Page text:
Homer felt his mouth open, like it was being wedged... like with a huge club sandwich... from all the things he wanted to talk about. Get them out of his head and onto the air. How he had burrowed his head into the pillow until his eyes were bulging with darkness and he couldn't see Lisa crumbled in her bed, those white new limbs shivering above her...


"Yes. She's a lot better now."


Lisa dunked her head under the water, and rubbed her scalp and hair furiously. Once she had all the foam out she surfaced, grabbed the shampoo bottle and got some more. She'd gone through more than half a bottle trying to get this stuff out of her hair... it was disgusting. She'd also changed the bath water 3 times now, and had a shower earlier...

New megalomaniac schemes...

Rage seethed through Homer until he was surprised that his skin could contain it. Rage made him stomp through the lusciously-carpeted corridor of the upper level of the plant like a rampaging giant monkey of justice, hardly even bothering to knock on the carven double doors to the office before throwing them open.


And stopped in his tracks.

His employer was sitting in his high-backed chair of office as so many times before, ribbons of mothy light filtering through the panel windows and only faintly illuminating the dry, unsound air. His limp, lean hands were steepled together, and his decayed face was more fiendish than usual, lit with a strange smile of... certainty? Anticipation?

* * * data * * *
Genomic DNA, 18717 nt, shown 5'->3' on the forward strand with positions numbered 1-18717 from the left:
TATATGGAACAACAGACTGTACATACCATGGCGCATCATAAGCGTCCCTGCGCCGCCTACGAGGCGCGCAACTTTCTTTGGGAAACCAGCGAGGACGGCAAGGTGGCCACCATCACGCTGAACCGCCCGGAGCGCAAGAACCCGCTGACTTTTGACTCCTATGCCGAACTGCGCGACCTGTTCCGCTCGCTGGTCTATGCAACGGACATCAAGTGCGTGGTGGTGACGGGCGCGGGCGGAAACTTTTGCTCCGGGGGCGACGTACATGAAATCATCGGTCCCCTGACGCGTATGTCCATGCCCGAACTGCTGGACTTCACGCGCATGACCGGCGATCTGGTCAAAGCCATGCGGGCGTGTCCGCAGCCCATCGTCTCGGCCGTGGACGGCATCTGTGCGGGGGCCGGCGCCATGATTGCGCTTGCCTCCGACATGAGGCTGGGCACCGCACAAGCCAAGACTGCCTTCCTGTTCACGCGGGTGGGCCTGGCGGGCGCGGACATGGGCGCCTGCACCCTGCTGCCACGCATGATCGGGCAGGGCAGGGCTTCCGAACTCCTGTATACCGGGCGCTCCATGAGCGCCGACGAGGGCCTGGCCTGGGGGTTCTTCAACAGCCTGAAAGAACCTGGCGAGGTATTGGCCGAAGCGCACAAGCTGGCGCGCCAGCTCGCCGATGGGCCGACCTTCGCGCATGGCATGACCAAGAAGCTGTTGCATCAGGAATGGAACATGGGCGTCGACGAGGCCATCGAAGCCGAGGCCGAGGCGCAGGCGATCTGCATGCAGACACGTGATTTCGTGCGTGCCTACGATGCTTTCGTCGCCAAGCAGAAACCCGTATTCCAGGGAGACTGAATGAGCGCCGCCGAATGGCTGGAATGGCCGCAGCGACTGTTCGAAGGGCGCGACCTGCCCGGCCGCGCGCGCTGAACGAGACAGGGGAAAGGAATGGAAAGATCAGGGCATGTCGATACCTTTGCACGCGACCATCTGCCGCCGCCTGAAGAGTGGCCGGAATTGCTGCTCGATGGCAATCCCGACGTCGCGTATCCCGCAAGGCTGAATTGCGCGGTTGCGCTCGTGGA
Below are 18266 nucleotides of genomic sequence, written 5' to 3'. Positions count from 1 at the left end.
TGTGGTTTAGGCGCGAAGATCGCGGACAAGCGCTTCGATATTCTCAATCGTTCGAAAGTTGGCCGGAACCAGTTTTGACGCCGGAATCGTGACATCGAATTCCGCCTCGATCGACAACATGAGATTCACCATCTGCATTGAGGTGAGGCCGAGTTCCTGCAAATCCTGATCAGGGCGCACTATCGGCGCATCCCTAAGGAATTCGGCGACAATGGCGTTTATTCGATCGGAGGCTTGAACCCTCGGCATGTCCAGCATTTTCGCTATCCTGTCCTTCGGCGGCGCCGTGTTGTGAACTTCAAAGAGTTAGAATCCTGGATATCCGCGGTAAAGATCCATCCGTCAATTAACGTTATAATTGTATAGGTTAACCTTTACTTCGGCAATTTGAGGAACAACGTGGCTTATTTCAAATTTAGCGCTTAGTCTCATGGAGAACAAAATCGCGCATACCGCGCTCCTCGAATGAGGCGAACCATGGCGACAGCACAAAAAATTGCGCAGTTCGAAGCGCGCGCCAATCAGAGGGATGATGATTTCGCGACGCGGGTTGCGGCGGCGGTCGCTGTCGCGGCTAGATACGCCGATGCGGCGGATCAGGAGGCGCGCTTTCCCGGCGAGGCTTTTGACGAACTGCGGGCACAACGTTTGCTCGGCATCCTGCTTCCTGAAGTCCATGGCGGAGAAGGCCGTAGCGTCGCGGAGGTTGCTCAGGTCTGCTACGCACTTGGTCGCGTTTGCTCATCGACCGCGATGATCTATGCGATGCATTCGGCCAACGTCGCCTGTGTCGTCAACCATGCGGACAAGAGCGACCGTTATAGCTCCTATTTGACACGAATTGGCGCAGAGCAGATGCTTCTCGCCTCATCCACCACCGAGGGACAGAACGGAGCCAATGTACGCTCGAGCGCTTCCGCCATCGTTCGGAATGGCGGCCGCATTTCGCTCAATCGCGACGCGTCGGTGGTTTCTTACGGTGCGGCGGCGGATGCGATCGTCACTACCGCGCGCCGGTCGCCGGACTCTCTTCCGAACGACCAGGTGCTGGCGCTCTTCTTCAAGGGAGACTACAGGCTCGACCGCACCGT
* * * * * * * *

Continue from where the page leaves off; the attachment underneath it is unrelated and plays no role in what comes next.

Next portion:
Apart from the towering, moth-eaten stuffed polar bear in the corner, he was alone.

"Do come in", said Mr Burns, in a tone of voice which made a welcome seem worse than a dismissal. "And who might you be, my good fellow?"

"I am Homer Simpson!" Homer advanced, aware of the hundreds of trapdoors possibly hiding under the lush rug, not caring. "You may have heard of my daughter!"

Normally, that toady Smithers would have stopped him before he came halfway. But Smithers was gone, and Mr Burns had not yet stopped smiling. That knowledge dawned upon Homer and made him slow his steps.

"Ah, yes. Little... Lisa. My commiserations." Burns bowed his head in recognition, his neck making a strange creaking noise. "Such a strange happenstance, I was thinking about her plight as you came." He motioned to a chair by the wall, his eyes glittering with strange awareness for a moment. "Please to be seated, Mr... And we can discuss this."